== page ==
29 December, 2015
tying the knot.
in my hair. on my head. in my headphones. on my shoes. in my balls.
knots seem to appear everywhere in my life.
***Note: Apologies, I should have clarified in the first sentence – I was alluding to my balls of WOOL.
Whether it be physically tying knots when I am weaving or witnessing my friends metaphorically ‘tying the knot’….I just can’t seem to get away from knots.
Every morning, I start the day with my luscious black locks out….blowing in the wind….all up in my face….but somehow, by 10am it seems to migrate into a huge top knot. Every single day. Knot cool (sorry I couldn’t resist).
Oh and a special shout out to my cousin… who had to get shave half her head, after I got a comb knotted in her long hair. I was 9 years old, she was 17…. it was a truly traumatic experience… I wouldn’t be surprised if she still hasn’t forgiven me.
Knots are an ancient symbol which have appeared in writing and legends across so a myriad of cultures. From the celtic knot to the Buddhist mandala – they are often a symbol that signifies completion, binding and vows.
Upon contemplating the role of knots in our society, I even realised that upon entering the world one of the first things we do is tie the knot of the ‘umbilical cord’. Even this knot, symbolically celebrates the completion of birth.
Fisherman. Cavers, Scouts. Stagehands. Surgeons. All depends on knots for their livelihood.
Sometimes we use knots to tie disparate items together…making a stronger whole – I guess I have never really thought about it until now, but this is perhaps this is why they refer to marriage as ‘tying the knot’. Two individuals are metaphorically ‘ties together’ to make an awesome, strong team.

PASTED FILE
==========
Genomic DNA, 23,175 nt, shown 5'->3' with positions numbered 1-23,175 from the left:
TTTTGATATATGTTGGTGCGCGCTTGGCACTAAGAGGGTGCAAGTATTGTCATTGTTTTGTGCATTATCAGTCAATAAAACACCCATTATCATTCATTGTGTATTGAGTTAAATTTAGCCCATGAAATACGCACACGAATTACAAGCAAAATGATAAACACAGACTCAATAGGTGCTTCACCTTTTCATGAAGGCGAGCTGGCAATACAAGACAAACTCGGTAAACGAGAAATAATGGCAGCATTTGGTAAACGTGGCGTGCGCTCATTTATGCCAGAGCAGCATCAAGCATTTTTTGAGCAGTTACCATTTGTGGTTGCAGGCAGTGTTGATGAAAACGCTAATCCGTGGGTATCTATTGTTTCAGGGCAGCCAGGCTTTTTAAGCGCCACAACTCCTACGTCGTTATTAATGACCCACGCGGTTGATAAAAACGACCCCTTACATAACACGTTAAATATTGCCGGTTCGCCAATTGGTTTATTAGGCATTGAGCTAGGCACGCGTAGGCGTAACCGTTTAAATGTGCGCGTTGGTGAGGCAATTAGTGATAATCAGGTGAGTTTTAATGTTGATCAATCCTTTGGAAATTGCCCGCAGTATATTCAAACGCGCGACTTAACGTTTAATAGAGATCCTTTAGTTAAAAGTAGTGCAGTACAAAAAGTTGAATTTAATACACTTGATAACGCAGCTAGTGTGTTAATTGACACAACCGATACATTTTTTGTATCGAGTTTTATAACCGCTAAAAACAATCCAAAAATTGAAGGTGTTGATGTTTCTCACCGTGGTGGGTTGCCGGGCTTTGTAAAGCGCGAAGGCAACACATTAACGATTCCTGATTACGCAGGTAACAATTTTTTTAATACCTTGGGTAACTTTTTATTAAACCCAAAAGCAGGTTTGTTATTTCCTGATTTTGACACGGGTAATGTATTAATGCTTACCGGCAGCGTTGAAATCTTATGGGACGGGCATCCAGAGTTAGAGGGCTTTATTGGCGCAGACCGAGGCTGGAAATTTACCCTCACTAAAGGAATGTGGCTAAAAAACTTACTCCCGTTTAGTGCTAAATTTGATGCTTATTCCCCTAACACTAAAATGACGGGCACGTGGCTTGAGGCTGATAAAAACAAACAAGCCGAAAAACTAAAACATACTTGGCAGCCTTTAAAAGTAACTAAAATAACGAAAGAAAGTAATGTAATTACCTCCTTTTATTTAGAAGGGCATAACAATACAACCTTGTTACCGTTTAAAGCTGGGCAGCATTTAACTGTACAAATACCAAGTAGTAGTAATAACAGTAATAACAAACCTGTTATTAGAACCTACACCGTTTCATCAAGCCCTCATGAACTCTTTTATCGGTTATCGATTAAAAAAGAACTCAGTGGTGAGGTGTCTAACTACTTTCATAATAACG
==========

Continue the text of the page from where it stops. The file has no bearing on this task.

The knot also plays a very significant role in a Hindu ceremony; a mangala sutra (meaning auspicious thread) is a necklace that a Hindu groom ties around the bride’s neck in a ceremony called Mangalya Dharanam (sanskrit for “adorning the pious thread”). This is the main ritual of Hindu marriage ceremony. The woman continues to wear the mangala sutra as a sign of her marital status and it is knotted three times to symbolise three different aspects of a married woman – the first knot represents her obedience to her husband, the second to his parents and the third represents her respect for God.
Untying knots is not only a source of frustration, but I have learnt over the years you need a lot of patience when dealing with knots. Necklaces. Hair. Headphones. You have to approach the knots with care and patience. The more frustrated you get…the more likely you will break something in the process.
Ok, enough talking about knots, here are some ways knots ave been applied to the world of design…
macrame….the art of knots. this image is a mix of all my favourites….textile, tribal and green goodness!
(image via bee of design)
(image via i am the lab)
such a gorgeous knotted rug!
(image via design therapy)
looks like a pretzel!!! knot chair created by anna marlena
(image via themortiz)
(image via pinterest)
two knots balls created by Sascha Fefelova…
(image via archidesign)
a very knotty sculpture – reminds me of the climbing ropes at high school! (artists: Dana Barnes)
(image via Dana Barnes)
(image via kisibi)
don’t know how you would ‘pass the salt’ on this table!!
(image via laughing squid)
ok…now I feel like a pretzel….take me back to NYC…